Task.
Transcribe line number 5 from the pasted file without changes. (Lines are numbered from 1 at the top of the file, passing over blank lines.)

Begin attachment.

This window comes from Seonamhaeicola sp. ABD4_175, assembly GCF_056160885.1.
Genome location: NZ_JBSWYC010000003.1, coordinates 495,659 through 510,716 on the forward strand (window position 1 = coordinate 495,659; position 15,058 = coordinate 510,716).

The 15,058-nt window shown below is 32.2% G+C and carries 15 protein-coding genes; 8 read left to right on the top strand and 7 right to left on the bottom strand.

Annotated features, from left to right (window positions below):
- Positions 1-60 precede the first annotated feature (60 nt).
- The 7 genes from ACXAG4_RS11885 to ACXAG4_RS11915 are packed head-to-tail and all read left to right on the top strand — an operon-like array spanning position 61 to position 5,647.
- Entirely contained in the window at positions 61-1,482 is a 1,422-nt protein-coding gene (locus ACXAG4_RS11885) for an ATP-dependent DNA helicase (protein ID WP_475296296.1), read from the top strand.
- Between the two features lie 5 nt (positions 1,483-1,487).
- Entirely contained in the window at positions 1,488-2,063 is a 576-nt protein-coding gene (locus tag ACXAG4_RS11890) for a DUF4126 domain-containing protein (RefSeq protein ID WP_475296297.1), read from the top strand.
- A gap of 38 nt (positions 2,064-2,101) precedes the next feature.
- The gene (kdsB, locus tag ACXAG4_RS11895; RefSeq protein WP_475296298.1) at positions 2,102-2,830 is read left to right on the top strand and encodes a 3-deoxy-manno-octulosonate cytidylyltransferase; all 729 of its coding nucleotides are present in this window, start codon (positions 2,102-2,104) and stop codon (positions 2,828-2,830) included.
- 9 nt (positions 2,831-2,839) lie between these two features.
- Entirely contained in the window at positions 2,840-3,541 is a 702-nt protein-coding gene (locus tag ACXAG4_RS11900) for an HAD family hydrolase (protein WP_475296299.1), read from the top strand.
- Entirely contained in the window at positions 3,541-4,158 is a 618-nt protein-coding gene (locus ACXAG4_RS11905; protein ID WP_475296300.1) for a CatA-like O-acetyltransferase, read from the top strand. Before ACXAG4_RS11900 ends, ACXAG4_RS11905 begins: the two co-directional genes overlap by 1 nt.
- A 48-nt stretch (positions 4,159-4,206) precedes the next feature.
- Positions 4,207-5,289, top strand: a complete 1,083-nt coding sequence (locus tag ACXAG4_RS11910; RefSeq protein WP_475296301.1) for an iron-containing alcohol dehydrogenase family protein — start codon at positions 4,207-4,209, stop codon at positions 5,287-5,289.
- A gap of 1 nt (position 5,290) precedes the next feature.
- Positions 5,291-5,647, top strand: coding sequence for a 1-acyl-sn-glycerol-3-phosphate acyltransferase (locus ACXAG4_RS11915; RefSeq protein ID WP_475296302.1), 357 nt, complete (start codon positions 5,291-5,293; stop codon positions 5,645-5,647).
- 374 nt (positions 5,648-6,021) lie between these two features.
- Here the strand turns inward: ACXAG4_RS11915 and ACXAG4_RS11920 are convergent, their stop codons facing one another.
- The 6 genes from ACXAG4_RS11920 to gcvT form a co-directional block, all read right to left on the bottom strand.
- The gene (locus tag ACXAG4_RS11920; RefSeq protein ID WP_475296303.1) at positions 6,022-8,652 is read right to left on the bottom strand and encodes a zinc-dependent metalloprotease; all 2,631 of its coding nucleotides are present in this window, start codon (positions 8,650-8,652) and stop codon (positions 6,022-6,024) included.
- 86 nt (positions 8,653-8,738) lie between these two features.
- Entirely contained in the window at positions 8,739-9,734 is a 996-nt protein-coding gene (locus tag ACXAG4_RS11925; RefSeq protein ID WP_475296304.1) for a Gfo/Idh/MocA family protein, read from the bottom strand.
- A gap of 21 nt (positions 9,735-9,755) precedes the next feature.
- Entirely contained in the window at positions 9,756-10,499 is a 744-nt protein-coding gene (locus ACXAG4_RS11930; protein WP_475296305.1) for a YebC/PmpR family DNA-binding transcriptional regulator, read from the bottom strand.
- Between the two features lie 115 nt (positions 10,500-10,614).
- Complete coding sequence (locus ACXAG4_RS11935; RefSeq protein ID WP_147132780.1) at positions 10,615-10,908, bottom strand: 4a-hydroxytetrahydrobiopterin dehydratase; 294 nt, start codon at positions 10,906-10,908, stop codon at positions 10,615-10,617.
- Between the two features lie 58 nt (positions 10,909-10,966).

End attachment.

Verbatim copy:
- Positions 1-60 precede the first annotated feature (60 nt).